The Major Legal Issues Real Estate Pros Need to Know

Although your first priority as a new real estate salesperson is to market yourself and your business skills, work with buyers and sellers, and earn a commission, you also need to be mindful of all the legal issues that affect your work. By staying on top of all the laws that govern your daily real estate activities, you can help ensure that you will have a long and prosperous career with a minimum of legal problems.

To help you get started on your legal education, the NATIONAL ASSOCIATION OF REALTORS®’ Legal Affairs Department offers these overviews of important legislative and regulatory issues that affect real estate. Keep in mind that NAR primarily tracks federal legal issues, so this article does not offer information about all of the state laws that affect real estate practices. Therefore, you should contact your state REALTOR® association or a local real estate attorney to learn how best to comply with your state’s laws.

Following are the major issues covered:

  • Antitrust. Antitrust laws are designed to ensure competition and prevent monopolies and agreements to restrain trade. The nature of real estate practice makes real estate professionals particularly susceptible to antitrust challenges. Practitioners vigorously compete to secure property listings to offer for sale, but they also regularly cooperate with one another, as subagents, buyers’ representatives, or “facilitators” to identify ready, willing, and able buyers for those listings. This dual tradition of competition and cooperation, which exists in few other professions, presents frequent opportunities for antitrust misconduct, whether intentional or inadvertent. In today’s business environment, brokers particularly must be conscious of and abide by the requirements of antitrust law. For more information, login with your memer NAR username and password to read the article entitled “Antitrust and the Real Estate Brokerage.”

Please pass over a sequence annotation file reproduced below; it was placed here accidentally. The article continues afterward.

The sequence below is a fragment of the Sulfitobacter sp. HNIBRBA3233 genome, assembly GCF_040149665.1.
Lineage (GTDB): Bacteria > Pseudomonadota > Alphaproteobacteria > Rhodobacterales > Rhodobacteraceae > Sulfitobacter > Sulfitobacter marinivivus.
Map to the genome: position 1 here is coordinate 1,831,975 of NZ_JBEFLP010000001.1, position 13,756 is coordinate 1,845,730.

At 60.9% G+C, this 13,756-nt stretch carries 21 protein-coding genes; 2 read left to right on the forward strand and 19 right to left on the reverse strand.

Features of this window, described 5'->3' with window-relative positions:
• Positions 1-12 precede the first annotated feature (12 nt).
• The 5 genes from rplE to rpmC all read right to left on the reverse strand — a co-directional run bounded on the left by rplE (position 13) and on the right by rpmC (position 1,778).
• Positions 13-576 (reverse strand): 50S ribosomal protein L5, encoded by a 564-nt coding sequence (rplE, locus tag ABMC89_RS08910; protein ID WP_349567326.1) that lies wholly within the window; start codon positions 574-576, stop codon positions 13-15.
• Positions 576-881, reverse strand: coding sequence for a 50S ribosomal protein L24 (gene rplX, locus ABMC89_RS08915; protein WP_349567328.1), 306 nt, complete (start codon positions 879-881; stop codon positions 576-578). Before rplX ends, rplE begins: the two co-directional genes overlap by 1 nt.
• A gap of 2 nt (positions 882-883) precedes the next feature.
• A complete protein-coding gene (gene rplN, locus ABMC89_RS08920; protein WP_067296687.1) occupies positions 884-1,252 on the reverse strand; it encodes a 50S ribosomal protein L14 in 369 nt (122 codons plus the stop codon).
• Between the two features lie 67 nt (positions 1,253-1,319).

• Fair Housing. Fair housing laws are intended to eliminate discriminatory behavior from the housing market. There are both federal and state fair housing laws, and most of these laws apply equally to the sale and rental of property. The federal fair housing laws prohibit housing discrimination based on race, religion, national origin, sex, handicap, and familial status. The laws prohibit conduct such as the refusal to sell or rent housing for discriminatory reasons; steering, which is designed to influence a person's housing choice toward a certain neighborhood based on a discriminatory purpose; and blockbusting, which is an attempt to create sales by playing on discriminatory fears of a community that people of a certain group are moving into the area. For more information, you can read about fair housing here.